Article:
That’s the proposition presented in the rest of the blog.  My recommendation is that courts (including the Tax Court), tax litigators, and scholars just quit talking about the presumption of correctness in tax context as if it means something. It does not mean anything and, for that reason, at least poses the possibility of being misleading. And, talking about the presumption of correctness shows that they really don’t understand what they are claiming.


This blog is a bit of a diversion, perhaps rant, about the loose use of the presumption of correctness much bandied about in tax judicial opinions.  What set me off this morning (the date of the original blog) was the Tax Court opinion in Onyeani v. Commissioner, T.C. Memo. 2020-15, here.  In Onyeani, Onyeani petitioned for redetermination after a notice of deficiency was issued for 2015.  Nothing unusual there.  Procedurally, though it was not a typical case because it had been preceded by a termination assessment under § 6851(a).  Those termination assessments happen.  But what happens way more often is the nit I pick today relating to burden of proof (persuasion) and presumption of correctness.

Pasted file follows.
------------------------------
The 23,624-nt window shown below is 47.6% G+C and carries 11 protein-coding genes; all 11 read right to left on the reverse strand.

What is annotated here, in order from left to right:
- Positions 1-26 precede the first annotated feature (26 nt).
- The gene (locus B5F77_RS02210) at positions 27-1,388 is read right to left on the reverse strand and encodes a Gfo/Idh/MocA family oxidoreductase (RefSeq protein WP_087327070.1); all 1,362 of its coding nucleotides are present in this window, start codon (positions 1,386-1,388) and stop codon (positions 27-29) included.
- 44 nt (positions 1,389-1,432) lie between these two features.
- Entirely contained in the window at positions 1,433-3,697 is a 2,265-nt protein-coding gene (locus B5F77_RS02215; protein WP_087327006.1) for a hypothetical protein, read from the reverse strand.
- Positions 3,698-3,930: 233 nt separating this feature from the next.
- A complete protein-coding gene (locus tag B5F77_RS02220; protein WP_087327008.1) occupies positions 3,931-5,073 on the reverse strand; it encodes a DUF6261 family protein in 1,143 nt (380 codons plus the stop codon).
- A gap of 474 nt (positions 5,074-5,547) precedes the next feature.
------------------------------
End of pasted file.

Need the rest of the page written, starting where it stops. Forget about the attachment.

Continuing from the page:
In Onyeani, Judge Lauber says (p. 19):
The Commissioner’s determinations in a notice of deficiency are generally presumed correct. Rule 142(a)(1); Welch v. Helvering, 290 U.S. 111, 115 (1933). 
In the next sentence, Judge Lauber calls this the presumption of correctness, a common wording.

So what’s my beef?  At the very minimum, Rule 142, here, says nothing about presumptions--of correctness or otherwise.  The relevant part of Rule 142 is: